Uganda, the Pearl of Africa
Uganda is nested in the vortex of Rwanda, Kenya, Sudan, Tanzania, and the Democratic Republic of Congo. With so many crises in this region, Uganda is often overlooked by the news media. Called the Pearl of Africa, Uganda has world class mountain ranges, gorilla habitats, volcanos, teeming wildlife, and many cultures.
The Bududu District lies in eastern Uganda near the Kenyan border, on the slopes and foothills of an extinct volcano. Mt. Elgon, once the highest point in Africa, is home to leopards, antelope and monkeys. Elephants walk these forests, and for millennia, have carved out deep caves in the mountain in search of salt. The handsome people of this region are mostly farmers. Their fields stretch up and down impossibly steep slopes, growing coffee, bananas, passion fruit and vegetables.
A Troubled Nation
Despite its rugged beauty, the Bududa District is troubled by widespread poverty, malaria and hunger. HIV/AIDS has killed a generation of parents, leaving behind hundreds of young children to fend for themselves. The steep slopes are prone to landslides and erosion, which contribute to declining soil fertility and crop failure. In 2010, over 350 adults and children were killed by mudslides during an exceptionally rainy week.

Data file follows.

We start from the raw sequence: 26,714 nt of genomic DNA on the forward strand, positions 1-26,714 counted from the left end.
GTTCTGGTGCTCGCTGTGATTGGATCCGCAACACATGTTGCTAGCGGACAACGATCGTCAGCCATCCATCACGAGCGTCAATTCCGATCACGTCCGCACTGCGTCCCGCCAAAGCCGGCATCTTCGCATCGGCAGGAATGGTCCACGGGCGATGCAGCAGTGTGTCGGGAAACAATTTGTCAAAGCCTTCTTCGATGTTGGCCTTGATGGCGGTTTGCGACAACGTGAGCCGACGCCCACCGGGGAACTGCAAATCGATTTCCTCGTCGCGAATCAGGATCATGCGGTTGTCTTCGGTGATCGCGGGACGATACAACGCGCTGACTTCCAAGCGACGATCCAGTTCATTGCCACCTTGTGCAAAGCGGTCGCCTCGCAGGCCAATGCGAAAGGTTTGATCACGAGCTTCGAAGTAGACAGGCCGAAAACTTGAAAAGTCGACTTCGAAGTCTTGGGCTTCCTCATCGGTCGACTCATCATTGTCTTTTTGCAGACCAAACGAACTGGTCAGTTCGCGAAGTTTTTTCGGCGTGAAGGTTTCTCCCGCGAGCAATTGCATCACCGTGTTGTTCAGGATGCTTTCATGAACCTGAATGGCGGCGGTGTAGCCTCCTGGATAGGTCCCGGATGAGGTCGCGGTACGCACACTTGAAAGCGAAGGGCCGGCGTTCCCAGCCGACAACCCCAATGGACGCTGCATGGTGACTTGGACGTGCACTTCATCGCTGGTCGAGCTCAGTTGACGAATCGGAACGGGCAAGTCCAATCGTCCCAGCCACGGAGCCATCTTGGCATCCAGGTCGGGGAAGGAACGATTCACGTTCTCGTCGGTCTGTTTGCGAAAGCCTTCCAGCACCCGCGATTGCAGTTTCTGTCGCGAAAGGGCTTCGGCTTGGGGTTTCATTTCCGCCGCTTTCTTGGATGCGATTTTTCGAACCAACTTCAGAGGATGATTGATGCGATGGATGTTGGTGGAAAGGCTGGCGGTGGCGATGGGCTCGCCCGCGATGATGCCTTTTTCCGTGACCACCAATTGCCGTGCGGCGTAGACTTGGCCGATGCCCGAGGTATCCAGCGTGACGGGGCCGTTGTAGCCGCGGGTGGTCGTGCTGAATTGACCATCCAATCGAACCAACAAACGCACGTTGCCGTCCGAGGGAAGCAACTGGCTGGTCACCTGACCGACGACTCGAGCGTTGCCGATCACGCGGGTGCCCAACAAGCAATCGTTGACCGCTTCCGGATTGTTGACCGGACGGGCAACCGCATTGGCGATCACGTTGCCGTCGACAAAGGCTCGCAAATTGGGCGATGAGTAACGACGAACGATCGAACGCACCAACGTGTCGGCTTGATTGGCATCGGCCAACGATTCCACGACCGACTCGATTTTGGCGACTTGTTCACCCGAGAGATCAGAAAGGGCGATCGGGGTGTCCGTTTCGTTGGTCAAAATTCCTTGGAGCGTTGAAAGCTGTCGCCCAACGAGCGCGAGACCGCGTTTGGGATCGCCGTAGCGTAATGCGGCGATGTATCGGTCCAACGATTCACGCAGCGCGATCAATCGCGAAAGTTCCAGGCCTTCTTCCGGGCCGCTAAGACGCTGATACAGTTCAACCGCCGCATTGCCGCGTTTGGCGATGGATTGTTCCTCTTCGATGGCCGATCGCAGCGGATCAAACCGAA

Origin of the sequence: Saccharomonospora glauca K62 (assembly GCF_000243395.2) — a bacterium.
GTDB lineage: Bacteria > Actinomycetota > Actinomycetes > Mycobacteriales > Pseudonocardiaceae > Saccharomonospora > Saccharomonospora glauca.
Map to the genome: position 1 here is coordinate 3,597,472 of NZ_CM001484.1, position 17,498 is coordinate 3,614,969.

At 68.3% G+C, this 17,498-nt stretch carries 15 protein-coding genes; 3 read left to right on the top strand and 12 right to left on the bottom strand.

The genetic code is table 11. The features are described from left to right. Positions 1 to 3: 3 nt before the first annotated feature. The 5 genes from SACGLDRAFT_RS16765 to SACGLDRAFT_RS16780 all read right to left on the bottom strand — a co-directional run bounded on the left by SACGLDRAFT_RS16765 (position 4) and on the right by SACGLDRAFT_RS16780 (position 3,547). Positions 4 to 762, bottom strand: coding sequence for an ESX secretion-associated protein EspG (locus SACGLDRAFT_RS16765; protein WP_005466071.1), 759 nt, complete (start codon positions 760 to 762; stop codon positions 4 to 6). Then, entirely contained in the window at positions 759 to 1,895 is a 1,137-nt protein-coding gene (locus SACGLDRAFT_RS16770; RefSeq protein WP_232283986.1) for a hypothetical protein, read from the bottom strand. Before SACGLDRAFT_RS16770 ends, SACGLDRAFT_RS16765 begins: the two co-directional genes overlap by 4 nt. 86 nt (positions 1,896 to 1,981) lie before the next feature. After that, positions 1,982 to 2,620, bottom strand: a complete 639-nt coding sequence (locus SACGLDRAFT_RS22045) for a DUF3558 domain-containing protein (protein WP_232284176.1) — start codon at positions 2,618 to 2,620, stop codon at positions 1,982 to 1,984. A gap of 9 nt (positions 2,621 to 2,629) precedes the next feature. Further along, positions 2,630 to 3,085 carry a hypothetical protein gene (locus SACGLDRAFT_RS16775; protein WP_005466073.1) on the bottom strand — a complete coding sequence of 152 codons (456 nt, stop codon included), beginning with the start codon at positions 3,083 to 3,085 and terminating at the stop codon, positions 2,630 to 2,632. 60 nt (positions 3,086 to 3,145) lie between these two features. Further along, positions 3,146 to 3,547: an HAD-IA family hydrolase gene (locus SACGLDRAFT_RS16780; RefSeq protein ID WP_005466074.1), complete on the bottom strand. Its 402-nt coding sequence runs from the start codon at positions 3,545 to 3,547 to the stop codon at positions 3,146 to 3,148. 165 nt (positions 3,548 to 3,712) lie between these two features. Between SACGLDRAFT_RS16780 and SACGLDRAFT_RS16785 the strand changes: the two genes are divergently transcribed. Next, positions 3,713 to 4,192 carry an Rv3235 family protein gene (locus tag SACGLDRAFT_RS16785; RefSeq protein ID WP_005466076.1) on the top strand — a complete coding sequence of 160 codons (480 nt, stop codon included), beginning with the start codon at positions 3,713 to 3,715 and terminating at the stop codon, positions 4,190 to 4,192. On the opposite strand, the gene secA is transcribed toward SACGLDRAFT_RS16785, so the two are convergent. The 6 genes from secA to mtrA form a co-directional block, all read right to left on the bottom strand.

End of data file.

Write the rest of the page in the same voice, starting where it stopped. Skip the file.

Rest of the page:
So much sadness, but at what point did it really grab me? Was it the photo of sweet faced orphans jammed shoulder to shoulder in a tiny schoolroom that made the AIDS crisis real to me? Or pictures of earnest farmers learning to terrace the slopes, the life and death urgency written on their faces? Or was it simply the photo of a lovely 10 year old girl who reminded me of myself at that age, that sparked a desire to help?
A Helping Hand
This community works hard to heal itself, but they need a hand. In addition to housing, feeding and teaching 180 orphans, Hands of Action is developing programs to establish self sustaining agriculture, build a library and a school. Director and founder Mukhobeh Moses Khaukha, known as Moses, is the energy behind this effort. He is smart, polite, and untiring, even when struggling with a bout of malaria… he does not quit.
Producing the video